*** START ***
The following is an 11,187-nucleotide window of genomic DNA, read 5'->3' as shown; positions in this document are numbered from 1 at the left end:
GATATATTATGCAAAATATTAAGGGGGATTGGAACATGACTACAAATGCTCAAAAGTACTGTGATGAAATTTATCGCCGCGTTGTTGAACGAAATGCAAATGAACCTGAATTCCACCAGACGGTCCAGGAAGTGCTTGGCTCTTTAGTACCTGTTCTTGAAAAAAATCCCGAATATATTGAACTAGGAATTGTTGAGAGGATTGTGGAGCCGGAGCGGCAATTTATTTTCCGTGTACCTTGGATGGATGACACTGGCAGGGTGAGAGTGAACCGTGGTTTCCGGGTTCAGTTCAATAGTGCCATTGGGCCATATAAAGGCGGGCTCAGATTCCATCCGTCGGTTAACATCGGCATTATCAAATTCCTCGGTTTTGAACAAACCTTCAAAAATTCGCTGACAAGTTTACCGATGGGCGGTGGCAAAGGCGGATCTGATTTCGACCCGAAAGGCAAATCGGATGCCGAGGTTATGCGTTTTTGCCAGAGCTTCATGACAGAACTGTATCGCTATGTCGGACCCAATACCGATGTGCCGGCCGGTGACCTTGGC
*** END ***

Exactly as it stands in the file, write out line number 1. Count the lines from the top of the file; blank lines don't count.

The following is an 11,187-nucleotide window of genomic DNA, read 5'->3' as shown; positions in this document are numbered from 1 at the left end: